entitled An Act to provide revenue, equalize duties, and encourage the industries of the United States, and for other purposes,' approved August fifth, nineteen hundred and nine, nor to any case involving the construction of section two of an Act entitled 'An Act to promote reciprocal trade relations with the Dominion of Canada, and for other purposes,' approved July twenty-sixth, nineteen hundred and eleven."

§ 196. After the organization of said court, no appeal shall be taken or allowed from any Board of United States General Appraisers to any other court, and no appellate jurisdiction shall thereafter be exercised or allowed by any other courts in cases decided by said Board of United States General Appraisers; but all appeals allowed by law from such Board of General Appraisers shall be subject to review only in the Court of Customs Appeals hereby established, according to the provisions of this chapter: Provided, That nothing in this chapter shall be deemed to deprive the Supreme Court of the United States of jurisdiction to hear and determine all customs cases which have heretofore been certified to said court from the United States circuit courts of appeals on applications for writs of certiorari or otherwise, nor to review by writ of certiorari any customs case heretofore decided or now pending and hereafter decided by any circuit court of appeals, provided application for said writ be made within six months after August fifth, nineteen hundred and nine; Provided further, That all customs cases decided by a circuit or district court of the United States or a court of a Territory of the United States prior to said. clate above mentioned, and which have not been removed from said courts by appeal or writ of error, and all such cases thereLofore submitted for decision in said courts and remaining undecided may be reviewed on appeal at the instance of either Party by the United States Court of Customs Appeals, provided such appeal be taken within one year from the date of the entry of the order, judgment, or decrees sought to be reViewed." 4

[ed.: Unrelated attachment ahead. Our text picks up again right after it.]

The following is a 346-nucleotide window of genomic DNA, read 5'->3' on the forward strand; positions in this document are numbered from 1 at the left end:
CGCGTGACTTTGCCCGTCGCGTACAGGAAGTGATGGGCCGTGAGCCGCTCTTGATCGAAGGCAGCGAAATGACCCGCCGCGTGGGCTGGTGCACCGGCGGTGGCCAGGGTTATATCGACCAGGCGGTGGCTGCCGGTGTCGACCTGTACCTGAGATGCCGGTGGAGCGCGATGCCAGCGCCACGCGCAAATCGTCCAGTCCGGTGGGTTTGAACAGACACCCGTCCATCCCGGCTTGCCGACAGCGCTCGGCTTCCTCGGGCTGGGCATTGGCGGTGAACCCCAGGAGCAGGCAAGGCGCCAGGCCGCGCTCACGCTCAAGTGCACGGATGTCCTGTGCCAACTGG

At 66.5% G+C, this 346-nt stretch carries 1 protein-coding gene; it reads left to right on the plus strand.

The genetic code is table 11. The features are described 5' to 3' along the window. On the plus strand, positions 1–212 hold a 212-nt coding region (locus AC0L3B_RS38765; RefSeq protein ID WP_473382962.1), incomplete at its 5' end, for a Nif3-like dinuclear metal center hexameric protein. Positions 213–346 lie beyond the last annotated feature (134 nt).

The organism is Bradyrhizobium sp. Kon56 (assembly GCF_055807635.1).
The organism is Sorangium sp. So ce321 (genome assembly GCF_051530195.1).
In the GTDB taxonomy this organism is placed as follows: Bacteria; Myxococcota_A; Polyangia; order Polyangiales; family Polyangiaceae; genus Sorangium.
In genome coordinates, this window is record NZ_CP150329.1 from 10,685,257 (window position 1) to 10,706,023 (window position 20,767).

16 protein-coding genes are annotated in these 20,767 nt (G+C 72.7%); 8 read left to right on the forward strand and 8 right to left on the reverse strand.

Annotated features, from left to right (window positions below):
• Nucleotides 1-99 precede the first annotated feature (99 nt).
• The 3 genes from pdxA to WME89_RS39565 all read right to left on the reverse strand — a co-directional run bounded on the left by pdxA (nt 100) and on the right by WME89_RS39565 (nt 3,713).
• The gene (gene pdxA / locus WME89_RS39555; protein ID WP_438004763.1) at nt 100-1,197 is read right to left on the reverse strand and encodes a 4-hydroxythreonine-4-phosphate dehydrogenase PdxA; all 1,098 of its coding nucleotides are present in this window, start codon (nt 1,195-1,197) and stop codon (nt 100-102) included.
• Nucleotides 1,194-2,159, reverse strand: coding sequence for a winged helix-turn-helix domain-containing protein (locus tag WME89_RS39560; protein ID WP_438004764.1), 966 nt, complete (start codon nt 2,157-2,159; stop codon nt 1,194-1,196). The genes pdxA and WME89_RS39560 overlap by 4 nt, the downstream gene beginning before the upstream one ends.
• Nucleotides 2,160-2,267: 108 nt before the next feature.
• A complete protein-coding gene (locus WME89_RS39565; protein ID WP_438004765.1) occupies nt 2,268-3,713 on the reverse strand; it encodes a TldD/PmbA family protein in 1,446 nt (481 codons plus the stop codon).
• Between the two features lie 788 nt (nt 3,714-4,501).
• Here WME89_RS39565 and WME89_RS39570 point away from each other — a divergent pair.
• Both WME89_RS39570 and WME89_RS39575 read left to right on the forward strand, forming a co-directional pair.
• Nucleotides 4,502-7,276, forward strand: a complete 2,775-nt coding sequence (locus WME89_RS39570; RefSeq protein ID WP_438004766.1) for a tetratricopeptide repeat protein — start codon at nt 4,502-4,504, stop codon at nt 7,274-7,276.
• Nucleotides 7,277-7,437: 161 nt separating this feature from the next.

"S 198. If the importer, owner, consignee, or agent of any imported merchandise, or the collector or Secretary of the Treas

336 St. at L. 91, 105, 38 St. at 436 St. at L. 1087.

L. 703, Comp. St. § 1186.

ury, shall be dissatisfied with the decision of the Board of General Appraisers as to the construction of the law and the facts respecting the classification of such merchandise, and the rate of duty imposed thereon under such classification, or with any other appealable decision of said board, they, or either of them, may, within sixty days next after the entry of such decree or judgment, and not afterwards, apply to the Court of Customs Appeals for a review of the questions of law and fact involved in such decision: Provided, That in Alaska and in the insular and other outside possessions of the United States ninety days shall be allowed for making such application to the Court of Customs Appeals. Such application shall be made by filing in the office of the clerk of said court a concise statement of errors of law and fact complained of; and a copy of such statement shall be served on the collector, or on the importer, owner, consignee, or agent, as the case may be. Thereupon the court shall immediately order the Board of General Appraisers to transmit to said court the record and evidence taken by them, together with the certified statement of the facts involved in the case and their decision thereon; and all the evidence taken by and before said board shall be competent evidence before said Court of Customs Appeals. The decision of said Court of Customs Appeals shall be final, and such cause shall be remanded to said Board of General Appraisers for further proceedings to be taken in pursuance of such determination.